Starkey is keen to court this younger audience in order to secure his business' future. "Mostly the younger players come for the consoles out the back and the tournaments we run. But we find that, once they're here, they'll try out an earlier Street Fighter on arcade. Then they'll find a Naomi game that they used to play on Dreamcast when they were children. There's this wonderful mix of eras and games here; it's something you can't find anywhere else. Soon we're going to install a LAN network with 16 PCs for local tournaments. Then we'll have all every type of video game under one roof."
This arcade is built on the belief that the competitive video game scene can remain vibrant and engaging even when developers' focus moves on to other types of game. "We've seen the rise and the fall of the fighting game scene," says Starkey. "Street Fighter 4 brought a lot of new people in who wanted to play and compete. That redefined the scene and made it commercial again instead of this niche thing. That's tailed off recently, but I hope that Heart of Gaming can be a part of the rise again."
As a part of this scheme for expansion, Starkey has planned all manner of events to bring the community closer. "I'm writing a sitcom about the characters I meet here," he says. "Then there's an idea for a zombie movie, which we want to film on the premises and show at local festivals. It's such a great community, all with one common interest." Starkey's passion for the arcades and arcade players is clear; these are his people. But he's philosophical when it comes to explaining any success he might see in the future. "It's down to a mixture of good circumstances with the rise of eSports, good fortune with the opportunity to buy these cabinets at a cheap price and a lot of good help from friends."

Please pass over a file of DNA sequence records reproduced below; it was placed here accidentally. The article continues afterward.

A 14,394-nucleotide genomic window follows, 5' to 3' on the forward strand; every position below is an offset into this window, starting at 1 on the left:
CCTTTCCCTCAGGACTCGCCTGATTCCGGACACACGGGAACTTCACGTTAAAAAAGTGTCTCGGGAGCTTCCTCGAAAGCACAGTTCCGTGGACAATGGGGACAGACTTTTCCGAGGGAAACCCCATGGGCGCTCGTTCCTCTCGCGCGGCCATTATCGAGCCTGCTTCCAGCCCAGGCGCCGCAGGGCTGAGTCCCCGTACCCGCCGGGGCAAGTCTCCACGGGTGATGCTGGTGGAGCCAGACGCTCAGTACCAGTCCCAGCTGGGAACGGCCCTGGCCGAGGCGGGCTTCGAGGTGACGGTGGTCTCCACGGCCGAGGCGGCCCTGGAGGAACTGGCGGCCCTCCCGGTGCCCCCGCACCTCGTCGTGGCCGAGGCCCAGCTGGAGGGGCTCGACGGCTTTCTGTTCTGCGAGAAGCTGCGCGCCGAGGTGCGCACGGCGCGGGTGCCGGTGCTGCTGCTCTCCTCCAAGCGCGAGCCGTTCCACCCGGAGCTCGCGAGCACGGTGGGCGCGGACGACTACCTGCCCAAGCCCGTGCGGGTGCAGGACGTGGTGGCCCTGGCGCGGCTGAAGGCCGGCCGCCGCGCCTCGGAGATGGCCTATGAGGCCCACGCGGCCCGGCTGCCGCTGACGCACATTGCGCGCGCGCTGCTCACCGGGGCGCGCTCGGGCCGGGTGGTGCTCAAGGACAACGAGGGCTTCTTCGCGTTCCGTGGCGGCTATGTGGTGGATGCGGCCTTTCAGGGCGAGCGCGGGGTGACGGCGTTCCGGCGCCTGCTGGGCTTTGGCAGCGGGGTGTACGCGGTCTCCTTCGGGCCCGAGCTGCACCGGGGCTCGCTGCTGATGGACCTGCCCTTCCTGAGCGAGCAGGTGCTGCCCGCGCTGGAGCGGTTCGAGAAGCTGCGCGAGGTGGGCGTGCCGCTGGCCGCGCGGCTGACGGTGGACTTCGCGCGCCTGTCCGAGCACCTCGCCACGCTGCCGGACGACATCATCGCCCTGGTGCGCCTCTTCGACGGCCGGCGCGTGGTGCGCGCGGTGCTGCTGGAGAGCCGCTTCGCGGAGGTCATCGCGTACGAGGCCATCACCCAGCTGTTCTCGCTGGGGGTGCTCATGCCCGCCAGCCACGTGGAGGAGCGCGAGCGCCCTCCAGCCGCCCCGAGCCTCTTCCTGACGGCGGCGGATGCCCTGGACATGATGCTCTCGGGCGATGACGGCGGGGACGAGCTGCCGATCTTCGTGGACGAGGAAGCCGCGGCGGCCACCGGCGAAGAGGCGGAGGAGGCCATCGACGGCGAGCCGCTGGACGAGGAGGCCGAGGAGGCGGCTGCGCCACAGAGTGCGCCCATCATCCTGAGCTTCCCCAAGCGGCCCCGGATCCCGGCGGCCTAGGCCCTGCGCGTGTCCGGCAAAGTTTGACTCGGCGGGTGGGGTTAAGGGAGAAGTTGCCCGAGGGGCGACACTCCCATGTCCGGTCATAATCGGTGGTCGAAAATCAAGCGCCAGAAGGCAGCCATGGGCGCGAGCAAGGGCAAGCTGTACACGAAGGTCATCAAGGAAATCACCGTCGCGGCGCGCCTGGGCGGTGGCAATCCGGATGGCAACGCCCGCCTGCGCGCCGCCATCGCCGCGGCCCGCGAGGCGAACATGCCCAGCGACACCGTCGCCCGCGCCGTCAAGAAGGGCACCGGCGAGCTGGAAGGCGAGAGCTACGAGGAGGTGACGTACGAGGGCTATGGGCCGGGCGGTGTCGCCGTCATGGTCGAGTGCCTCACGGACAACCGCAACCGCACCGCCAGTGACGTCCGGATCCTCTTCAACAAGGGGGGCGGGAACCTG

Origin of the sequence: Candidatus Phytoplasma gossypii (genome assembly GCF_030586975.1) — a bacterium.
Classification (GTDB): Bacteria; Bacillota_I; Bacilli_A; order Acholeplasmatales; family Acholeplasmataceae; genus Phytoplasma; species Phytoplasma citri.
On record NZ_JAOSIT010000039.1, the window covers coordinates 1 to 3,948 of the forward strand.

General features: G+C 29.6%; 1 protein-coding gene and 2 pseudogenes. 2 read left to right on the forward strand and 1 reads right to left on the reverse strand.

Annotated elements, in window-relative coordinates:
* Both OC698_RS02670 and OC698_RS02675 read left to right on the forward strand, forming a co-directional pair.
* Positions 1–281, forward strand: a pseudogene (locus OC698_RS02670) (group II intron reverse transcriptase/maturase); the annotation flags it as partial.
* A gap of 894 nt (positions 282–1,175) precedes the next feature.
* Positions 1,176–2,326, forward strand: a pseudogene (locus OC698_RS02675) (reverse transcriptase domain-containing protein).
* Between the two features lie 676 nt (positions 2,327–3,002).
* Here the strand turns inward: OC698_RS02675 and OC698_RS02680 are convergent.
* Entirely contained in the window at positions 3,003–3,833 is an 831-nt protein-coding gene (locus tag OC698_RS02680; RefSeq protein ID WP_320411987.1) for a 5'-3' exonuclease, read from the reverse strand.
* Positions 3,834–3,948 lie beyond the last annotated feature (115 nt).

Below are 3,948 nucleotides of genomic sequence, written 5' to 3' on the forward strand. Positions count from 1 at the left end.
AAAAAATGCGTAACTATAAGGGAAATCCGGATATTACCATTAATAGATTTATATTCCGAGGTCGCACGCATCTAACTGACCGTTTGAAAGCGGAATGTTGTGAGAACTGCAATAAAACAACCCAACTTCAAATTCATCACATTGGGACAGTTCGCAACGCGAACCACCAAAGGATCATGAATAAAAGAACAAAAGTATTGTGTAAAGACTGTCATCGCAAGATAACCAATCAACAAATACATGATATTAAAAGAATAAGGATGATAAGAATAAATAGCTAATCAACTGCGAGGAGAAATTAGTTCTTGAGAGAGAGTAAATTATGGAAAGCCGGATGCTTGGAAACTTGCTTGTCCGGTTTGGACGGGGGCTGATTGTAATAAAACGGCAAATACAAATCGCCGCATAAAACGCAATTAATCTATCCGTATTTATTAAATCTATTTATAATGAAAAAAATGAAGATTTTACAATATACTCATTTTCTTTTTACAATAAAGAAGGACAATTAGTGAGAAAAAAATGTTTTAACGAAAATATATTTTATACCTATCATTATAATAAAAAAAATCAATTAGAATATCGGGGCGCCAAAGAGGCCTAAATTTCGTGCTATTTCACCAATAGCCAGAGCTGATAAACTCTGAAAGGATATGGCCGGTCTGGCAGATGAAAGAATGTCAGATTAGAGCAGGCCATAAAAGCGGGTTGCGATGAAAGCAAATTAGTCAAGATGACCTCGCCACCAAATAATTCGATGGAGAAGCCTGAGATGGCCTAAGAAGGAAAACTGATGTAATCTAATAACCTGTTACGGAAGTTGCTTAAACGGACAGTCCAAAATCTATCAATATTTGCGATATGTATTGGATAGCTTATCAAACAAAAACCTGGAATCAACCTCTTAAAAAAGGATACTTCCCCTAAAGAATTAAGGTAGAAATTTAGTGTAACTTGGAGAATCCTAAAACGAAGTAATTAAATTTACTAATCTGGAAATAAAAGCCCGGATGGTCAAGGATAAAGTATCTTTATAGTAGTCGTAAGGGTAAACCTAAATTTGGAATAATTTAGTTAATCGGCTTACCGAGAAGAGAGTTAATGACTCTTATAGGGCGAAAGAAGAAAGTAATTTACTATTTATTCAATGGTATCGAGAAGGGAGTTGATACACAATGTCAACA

Nevertheless, the energy he and his friends have put into Heart of Gaming is born from a belief in the form, the idea that travelling to a destination outside of the home to engage in competitive play is worthwhile, enduring and something that transcends changing business models. "On the internet, players can be anonymous," he says. "Things are said that would never be said in person or, at very least, meaning is lost in translation. But when you meet people in person you want to present yourself in your best light. It's about humans. That, for me, is the appeal of the arcade. That's never going to go away."